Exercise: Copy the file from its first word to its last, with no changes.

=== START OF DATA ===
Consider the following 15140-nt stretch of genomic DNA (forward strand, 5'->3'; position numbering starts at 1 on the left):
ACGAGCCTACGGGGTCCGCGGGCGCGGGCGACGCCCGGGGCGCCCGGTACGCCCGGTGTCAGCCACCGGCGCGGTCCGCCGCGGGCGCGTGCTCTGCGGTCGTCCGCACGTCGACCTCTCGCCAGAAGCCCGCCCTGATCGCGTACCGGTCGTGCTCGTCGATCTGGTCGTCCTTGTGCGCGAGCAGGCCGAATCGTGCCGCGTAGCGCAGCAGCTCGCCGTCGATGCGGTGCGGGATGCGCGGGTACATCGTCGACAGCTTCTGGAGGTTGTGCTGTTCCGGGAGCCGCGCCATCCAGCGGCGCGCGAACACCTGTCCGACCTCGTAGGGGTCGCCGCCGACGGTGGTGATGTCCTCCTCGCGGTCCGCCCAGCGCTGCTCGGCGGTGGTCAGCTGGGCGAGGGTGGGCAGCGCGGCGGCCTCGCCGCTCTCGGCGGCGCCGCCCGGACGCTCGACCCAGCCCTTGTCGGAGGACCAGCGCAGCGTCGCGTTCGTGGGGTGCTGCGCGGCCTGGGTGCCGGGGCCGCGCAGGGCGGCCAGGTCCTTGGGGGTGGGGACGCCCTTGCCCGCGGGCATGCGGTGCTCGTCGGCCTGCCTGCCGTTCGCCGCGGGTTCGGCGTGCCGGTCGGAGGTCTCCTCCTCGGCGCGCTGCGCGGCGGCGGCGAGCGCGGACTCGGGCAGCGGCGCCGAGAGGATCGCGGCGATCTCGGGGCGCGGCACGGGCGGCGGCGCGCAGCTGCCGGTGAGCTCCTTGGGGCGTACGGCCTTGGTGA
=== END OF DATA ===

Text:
Consider the following 15140-nt stretch of genomic DNA (forward strand, 5'->3'; position numbering starts at 1 on the left):
ACGAGCCTACGGGGTCCGCGGGCGCGGGCGACGCCCGGGGCGCCCGGTACGCCCGGTGTCAGCCACCGGCGCGGTCCGCCGCGGGCGCGTGCTCTGCGGTCGTCCGCACGTCGACCTCTCGCCAGAAGCCCGCCCTGATCGCGTACCGGTCGTGCTCGTCGATCTGGTCGTCCTTGTGCGCGAGCAGGCCGAATCGTGCCGCGTAGCGCAGCAGCTCGCCGTCGATGCGGTGCGGGATGCGCGGGTACATCGTCGACAGCTTCTGGAGGTTGTGCTGTTCCGGGAGCCGCGCCATCCAGCGGCGCGCGAACACCTGTCCGACCTCGTAGGGGTCGCCGCCGACGGTGGTGATGTCCTCCTCGCGGTCCGCCCAGCGCTGCTCGGCGGTGGTCAGCTGGGCGAGGGTGGGCAGCGCGGCGGCCTCGCCGCTCTCGGCGGCGCCGCCCGGACGCTCGACCCAGCCCTTGTCGGAGGACCAGCGCAGCGTCGCGTTCGTGGGGTGCTGCGCGGCCTGGGTGCCGGGGCCGCGCAGGGCGGCCAGGTCCTTGGGGGTGGGGACGCCCTTGCCCGCGGGCATGCGGTGCTCGTCGGCCTGCCTGCCGTTCGCCGCGGGTTCGGCGTGCCGGTCGGAGGTCTCCTCCTCGGCGCGCTGCGCGGCGGCGGCGAGCGCGGACTCGGGCAGCGGCGCCGAGAGGATCGCGGCGATCTCGGGGCGCGGCACGGGCGGCGGCGCGCAGCTGCCGGTGAGCTCCTTGGGGCGTACGGCCTTGGTGA